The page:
Book Review: Strange the Dreamer

Spoiler Free.

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Going into my last finals week (ever) I was looking to read something relaxing and fun. I wanted something low commitment but still interesting enough to give me a break after a long day of studying.

Strange the Dreamer is not the book I should’ve read.

Instead of casual and fun, I got a whirlwind of fascinating and moving storytelling. I couldn’t put it down once I got to around the hundredth page. Screw tests and essays, I had to find out the mysteries of the lost city of Weep. 

The characters are fantastic–in both senses of the word. Not only are they beautifully written, but they all have elements of fantasy that make them so interesting. Lazlo Strange is a wonderful character to follow throughout the novel, as is the other narrator (who shall remain a secret). He is every book nerd’s dream (no pun intended), and he is also just a kind soul. It feels a privilege to be part of his narrative. Just a nice guy who loves to read and wants to help in any way he can.

Laini Taylor has created a remarkable world full of dazzlingly real and complex characters. Lazlo is wonderful, but I especially liked the “god spawn”–children of the gods who have survived a horror and are entirely shaped by it. Taylor has crafted such a range of people that you spend the entire novel going back and forth, seeing both sides, and unsure what the solution should be.

By the end, I was crying. I was entirely immersed in the world and involved in the characters. And that ending. Wow. I stayed up into the night to finish it, and this review has taken so long because I needed to recover from how much the book moved me. The themes of inter-generational hate, how fear of a thing can be passed down through the ages. 

With this book, knowing less is better. You want to come into this world completely fresh, with no prior expectations besides to be amazed. It’s a wondrous work, and Taylor’s masterful writing allows you to fully submerge yourself in it. You struggle with the characters, you feel their pain and indecision. 

Strange the Dreamer ended up being the perfect book to launch me back into reading for fun, and I cannot suggest strongly enough that you read and experience it. Experience it and fall in love with it as I did. Please read this book. It is so important.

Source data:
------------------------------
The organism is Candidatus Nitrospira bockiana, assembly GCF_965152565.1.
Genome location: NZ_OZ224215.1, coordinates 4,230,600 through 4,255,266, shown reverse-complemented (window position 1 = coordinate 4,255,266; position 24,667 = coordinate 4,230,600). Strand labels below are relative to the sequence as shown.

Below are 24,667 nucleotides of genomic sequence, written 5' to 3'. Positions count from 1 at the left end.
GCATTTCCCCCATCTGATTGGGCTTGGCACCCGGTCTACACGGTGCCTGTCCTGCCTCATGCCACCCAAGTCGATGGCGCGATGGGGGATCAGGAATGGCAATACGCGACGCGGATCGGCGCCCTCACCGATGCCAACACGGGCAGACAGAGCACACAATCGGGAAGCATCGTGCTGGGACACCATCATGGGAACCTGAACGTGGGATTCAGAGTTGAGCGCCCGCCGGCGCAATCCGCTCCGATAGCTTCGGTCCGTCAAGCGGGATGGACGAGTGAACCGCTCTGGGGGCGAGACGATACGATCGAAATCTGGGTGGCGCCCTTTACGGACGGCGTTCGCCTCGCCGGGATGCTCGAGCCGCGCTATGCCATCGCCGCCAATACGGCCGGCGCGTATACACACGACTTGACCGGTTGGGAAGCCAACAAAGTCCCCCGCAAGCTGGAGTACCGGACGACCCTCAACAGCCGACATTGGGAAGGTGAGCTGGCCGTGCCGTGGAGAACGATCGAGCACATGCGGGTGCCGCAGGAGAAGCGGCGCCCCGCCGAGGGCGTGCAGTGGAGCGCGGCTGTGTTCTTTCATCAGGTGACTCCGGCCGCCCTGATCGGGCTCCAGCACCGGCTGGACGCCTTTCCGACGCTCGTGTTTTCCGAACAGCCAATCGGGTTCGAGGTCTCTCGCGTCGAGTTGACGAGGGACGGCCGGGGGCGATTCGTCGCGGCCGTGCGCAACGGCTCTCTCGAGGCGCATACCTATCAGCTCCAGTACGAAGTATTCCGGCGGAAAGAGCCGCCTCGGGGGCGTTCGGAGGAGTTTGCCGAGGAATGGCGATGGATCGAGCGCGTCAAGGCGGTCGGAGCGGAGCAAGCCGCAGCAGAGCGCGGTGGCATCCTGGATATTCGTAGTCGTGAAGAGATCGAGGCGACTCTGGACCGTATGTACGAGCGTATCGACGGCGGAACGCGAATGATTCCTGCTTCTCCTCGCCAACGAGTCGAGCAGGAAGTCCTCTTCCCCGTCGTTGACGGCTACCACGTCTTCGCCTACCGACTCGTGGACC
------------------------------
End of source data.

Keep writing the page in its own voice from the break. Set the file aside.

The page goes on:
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Today…

Today, I had to work very hard to contain my rather unrestrainable wanderlust. Today, I had to be smart, and logical, and all those other boring things adults have to do. Today, I had to think about how to pay for dental insurance instead of where I would be drinking next.

Today, I adult-ed. And it was terrible.

I found the most amazing deal I think I’ll ever find. $375 for a roundtrip ticket to Paris, France, and hostel rooms for $25 per night. I had to beg my parents to convince me not to do it. I don’t exactly have money, but I have over $700–and that’s all I’d need for Paris. Who needs food when you’re literally in Paris? Certainly not me.

But I had rent to pay this summer. I have groceries to buy. I need gas to get to my internship and whatever job I end up with. I can’t just go to Paris.

So instead I started planning a trip to Canada. Granted, it’s not as exciting or exotic, but it’s also much cheaper and will hopefully satisfy my need for travel just the same…or just enough to get me through the summer until I have a job that will give me enough money to go somewhere new. I miss being able to go to another country for a weekend while I was studying abroad.

Kids, don’t grow up. Or if you do, do it nice and slowly.

How to last two weeks in your home town

 

Quite honestly, I have no help for you. None at all. I’m just sitting here in my hometown trying not to be drunk 24 hours a day. I graduated college four days ago, and I feel nothing except boredom.

I start my internship in exactly fourteen days, and they just can’t pass quickly enough.

Things that have changed since I started college:

  1. I part my hair in the middle.
  2. I drink a whole lot more.
  3. I kind of know a little bit more than when I started.

And that’s it. Tomorrow I will go to an exercise class that is something like kickboxing. It will take up approximately one hour of my life. I’m not sure what to do with the other 23.

Here’s a hint: freelancing is difficult. I read on The Financial Diet that I should have “side hustles”. I didn’t even know what that meant, at first. Now I feel pressure to have one, and nobody seems to be equally interested. Upwork.com is rather useless, and I can’t trust anyone enough to actually put in payment information. Wyznt.com is pretty reliable, but I also know for a fact that there are people much more knowledgeable than I am on there.

Who would seriously trust this graduated-alcoholic to tutor their child? I did well on my SAT’s but Jesus, I wouldn’t trust me with much.

Basically, I’m in the middle of this slump. It’s a life slump, and I’m just biding my time until I move to Rochester to start my internship. There’s a lot of drinking, a lot of tanning, and a lot of almost losing my mind with boredom. I love my family, but all I want to do is go to bars and have “fun”, whatever that means. Too young for suburbia, I am. But I guess I can offer a few tips: